Welcome to the second post in our Digital Health Foundations series! In case you missed it, be sure to have a look at the first post – Introducing “Digital Health Foundations” – A Retrospective on the Last Decade in Digital Health. Over the next several days, I’ll be publishing excerpts from the upcoming HealthQuant white paper entitled, “Digital Health Foundations: How the science of digital health in the 2010s is shaping the 2020s and beyond.” If you’d like to be notified via email when the full report launches, you can notify us here.
Today’s post includes our topical analysis of Digital Health publications over the last decade; upcoming posts will focus on our study of the individuals & institutions who are most responsible for driving influential research in digital health over the last decade, and our look at the online influencers who have been most effective in evangelizing digital health.
In a rapidly evolving space, it’s no surprise that the lexicon we use to describe it is changing too. In 2010, eHealth was all the rage – 77% of the papers published that year used that reference – and advanced concepts like Digital Medicine, Digital Therapeutics and references to clinical trials barely existed. Yet, as the chart below makes clear, eHealth has largely fallen out of favor as a descriptor – largely replaced by Digital Health as a generic umbrella term.
The advances in mobile technology – and the ubiquity of smartphones – are the real story here. When the last decade began, the iPhone was in its 3rd full year of mass availability, and “only” sold 40 million units – a far cry from the 200+ million units it’s sold every year since 2015. Given those factors, it shouldn’t be much of a surprise that the growth of Mobile Health as an area of focus has been so dramatic – with the number of Mobile Health publications increasing by more than 50% every year of the decade on average.
While eHealth was clearly the “catch-all” category in 2010, it has been largely replaced in that capacity with “Digital Health.” In fact, in 2019, 17% of the papers published in other categories also referenced “Digital Health” in their title or abstract, and usage of the term has been increasing an average of 86% per year over the last decade! Based on the chart above, it would be easy to dismiss “Digital Medicine” and “Digital Therapeutics” as meaningful categories – but I believe that to dismiss them would be a mistake. While only 2 publications used the term “Digital Medicine” in 2010, the term has grown an average of 45% per year since then. No publications mentioned “Digital Therapeutics” until 2015, but since then it’s grown an average of 36% per year.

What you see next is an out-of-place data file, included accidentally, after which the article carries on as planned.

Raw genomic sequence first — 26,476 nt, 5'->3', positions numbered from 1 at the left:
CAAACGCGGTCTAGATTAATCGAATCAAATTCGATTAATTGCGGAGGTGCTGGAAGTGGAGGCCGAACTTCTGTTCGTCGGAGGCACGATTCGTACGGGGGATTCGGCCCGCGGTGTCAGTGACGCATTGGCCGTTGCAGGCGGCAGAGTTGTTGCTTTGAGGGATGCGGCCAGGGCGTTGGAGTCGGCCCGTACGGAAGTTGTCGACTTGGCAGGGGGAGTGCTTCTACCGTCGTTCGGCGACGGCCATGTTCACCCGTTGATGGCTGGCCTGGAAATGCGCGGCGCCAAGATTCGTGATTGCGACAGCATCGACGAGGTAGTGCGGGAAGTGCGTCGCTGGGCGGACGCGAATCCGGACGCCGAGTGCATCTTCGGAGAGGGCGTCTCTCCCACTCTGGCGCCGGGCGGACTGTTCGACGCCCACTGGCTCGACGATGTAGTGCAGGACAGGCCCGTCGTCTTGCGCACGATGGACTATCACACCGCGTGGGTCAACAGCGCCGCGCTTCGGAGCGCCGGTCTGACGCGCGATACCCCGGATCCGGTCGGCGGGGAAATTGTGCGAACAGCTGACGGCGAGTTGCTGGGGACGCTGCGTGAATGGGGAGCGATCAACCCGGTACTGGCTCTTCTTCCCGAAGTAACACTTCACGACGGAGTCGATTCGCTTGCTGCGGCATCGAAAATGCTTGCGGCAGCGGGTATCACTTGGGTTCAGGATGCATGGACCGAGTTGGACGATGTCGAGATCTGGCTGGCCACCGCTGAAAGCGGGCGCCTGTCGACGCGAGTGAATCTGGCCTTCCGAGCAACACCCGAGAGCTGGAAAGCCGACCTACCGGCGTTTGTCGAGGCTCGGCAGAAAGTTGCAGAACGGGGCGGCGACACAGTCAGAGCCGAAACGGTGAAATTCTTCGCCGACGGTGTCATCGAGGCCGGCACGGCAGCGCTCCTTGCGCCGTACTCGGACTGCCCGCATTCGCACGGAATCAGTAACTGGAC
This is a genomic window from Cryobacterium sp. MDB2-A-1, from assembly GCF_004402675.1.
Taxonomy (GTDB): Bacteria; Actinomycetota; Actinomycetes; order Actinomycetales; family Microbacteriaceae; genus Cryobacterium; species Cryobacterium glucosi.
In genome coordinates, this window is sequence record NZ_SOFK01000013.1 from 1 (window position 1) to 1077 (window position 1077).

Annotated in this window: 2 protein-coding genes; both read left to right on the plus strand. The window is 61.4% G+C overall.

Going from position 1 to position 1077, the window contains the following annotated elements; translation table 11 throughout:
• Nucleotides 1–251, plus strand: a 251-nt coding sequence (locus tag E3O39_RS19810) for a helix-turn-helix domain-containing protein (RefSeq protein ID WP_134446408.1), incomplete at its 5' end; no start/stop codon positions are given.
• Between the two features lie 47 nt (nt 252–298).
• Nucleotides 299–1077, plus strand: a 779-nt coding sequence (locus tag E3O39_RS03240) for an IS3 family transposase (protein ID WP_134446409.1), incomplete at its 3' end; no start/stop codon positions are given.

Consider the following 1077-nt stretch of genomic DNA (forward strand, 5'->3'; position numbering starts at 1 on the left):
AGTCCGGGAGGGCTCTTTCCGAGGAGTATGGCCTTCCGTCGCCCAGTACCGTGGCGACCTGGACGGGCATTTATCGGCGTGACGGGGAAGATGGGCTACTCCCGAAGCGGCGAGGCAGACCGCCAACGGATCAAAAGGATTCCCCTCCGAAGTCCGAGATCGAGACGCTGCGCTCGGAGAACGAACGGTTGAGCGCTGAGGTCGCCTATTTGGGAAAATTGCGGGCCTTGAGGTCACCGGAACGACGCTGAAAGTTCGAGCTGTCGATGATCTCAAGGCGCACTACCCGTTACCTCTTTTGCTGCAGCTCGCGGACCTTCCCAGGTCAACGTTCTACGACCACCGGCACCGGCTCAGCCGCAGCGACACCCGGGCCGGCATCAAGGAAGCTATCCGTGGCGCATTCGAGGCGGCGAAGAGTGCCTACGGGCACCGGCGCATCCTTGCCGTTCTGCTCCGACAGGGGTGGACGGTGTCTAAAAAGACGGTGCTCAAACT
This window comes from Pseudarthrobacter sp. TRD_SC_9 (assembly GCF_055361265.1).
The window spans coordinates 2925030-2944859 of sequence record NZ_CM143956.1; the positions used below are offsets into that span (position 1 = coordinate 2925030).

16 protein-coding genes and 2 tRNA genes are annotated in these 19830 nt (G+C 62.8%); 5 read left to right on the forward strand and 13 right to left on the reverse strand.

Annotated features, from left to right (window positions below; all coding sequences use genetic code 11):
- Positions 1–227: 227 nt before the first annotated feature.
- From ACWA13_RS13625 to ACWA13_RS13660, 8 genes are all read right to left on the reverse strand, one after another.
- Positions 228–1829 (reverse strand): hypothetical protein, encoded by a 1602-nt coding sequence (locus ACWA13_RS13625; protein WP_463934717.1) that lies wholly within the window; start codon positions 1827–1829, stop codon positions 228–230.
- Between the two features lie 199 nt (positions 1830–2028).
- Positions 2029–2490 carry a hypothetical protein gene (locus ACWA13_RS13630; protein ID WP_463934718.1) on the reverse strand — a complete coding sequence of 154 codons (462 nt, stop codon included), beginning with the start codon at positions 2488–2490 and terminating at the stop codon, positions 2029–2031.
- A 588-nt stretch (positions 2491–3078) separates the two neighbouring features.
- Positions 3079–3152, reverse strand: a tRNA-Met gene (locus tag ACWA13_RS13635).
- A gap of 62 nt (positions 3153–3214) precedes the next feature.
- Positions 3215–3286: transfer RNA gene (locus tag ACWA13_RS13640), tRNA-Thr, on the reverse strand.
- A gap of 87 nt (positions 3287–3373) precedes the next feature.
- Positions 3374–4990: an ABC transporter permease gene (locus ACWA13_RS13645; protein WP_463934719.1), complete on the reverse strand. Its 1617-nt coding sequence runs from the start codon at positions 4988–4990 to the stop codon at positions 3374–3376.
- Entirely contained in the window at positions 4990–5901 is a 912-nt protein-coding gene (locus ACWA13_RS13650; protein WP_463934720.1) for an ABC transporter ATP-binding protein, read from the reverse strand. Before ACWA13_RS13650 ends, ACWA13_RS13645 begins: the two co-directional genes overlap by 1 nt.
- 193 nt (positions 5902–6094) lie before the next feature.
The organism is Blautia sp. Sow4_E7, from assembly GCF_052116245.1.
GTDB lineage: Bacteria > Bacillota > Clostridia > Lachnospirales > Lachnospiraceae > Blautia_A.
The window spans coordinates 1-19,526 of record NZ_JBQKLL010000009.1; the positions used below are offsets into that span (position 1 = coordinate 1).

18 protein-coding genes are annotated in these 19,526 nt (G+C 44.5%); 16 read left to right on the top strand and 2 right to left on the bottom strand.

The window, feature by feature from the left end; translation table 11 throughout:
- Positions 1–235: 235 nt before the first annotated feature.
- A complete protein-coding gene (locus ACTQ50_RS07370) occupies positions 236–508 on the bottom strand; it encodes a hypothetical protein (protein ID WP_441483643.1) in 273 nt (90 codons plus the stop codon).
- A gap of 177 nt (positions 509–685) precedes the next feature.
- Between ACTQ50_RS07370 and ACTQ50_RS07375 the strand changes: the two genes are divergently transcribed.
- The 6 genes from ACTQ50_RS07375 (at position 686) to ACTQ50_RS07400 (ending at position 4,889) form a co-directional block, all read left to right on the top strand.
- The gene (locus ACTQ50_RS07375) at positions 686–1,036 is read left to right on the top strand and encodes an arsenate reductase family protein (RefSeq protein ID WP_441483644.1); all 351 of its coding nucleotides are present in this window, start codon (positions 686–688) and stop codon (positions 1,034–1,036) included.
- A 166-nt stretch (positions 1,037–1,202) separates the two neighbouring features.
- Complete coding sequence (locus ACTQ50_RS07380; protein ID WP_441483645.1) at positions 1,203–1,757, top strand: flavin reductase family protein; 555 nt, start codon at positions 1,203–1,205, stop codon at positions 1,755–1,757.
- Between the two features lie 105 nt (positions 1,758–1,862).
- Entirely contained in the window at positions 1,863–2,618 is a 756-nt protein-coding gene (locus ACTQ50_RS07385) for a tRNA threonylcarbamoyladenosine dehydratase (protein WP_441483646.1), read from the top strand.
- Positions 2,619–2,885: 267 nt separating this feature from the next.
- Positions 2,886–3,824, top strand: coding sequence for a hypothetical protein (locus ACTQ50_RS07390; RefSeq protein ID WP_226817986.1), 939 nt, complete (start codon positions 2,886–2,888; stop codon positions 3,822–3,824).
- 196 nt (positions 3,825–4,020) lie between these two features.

It’s also worth noting that there have been meaningful, recent efforts to define these previously amorphous terms. In November of 2019, the Digital Therapeutics Alliance published its Digital Health Industry Categorization. According to the alliance, the following distinctions are made between Digital Health, Digital Medicine and Digital Therapeutics:
If these definitions take hold (which seems likely), I think we can count on seeing scientific publications referencing Digital Medicine and Digital Therapeutics to continue increasing significantly.
While the relationship between our key search terms (Digital Health, Digital Medicine, Digital Therapeutics, Mobile Health and eHealth) is relatively clear, there are still a LOT of topics that came out under those broad queries. In fact, in the last decade we were able to discern 161 distinct topics that we were able to roll up into 12 broad categories:
- All eHealth (including web 2.0, web-based interventions, etc.)
- All Digital Health (including social media & digital social networks)
- All Digital Therapeutics
- All Digital Medicine
- All Mobile Health (including mHealth, mobile applications, text messaging, etc.)
- All Telehealth (including telemedicine, remote monitoring & sensing)
- All Social Determinants of Health (SDOH; including health equity, health disparities, access to care, etc.)
- All Health Behaviors/Empowerment
- All Health Behaviors/Adherence
- All Mental Health
- All Clinical Trials
- All Data/Analytics (including AI, Blockchain, etc.)
The trajectories for these categories (with the exception of the aforementioned eHealth) is trending at or above the average annual rate of increase for the entire category (31% growth per year).
It’s when we start diving inside those categories that some really interesting trends emerge, however. For example:
- There are 22 separate categories inside Mental Health, including some that are experiencing rapid growth in interest, e.g., Stress (68% average annual growth); Mindfulness (68% average annual growth) and Well-Being (55% average annual growth) and
- Digital health is becoming an important mechanism for helping manage health behaviors like Adherence to treatment (63% average annual growth)
- Understandably, reference to digital health in clinical trials has increased radically (Randomized Controlled Trial” has increased an average of 85% per year.
- And the king of all the high-growth categories is “Mobile Apps,” which has grown an average of 103% every year since formally entering the scientific world with 1 publication in 2011.
Don’t forget to stay tuned for upcoming posts, as we dive into our study of the individuals & institutions who are most responsible for driving influential research in digital health over the last decade, and our look at the online influencers who have been most effective in evangelizing digital health.
If you’d like to be notified via email when the full report launches, you can notify us here.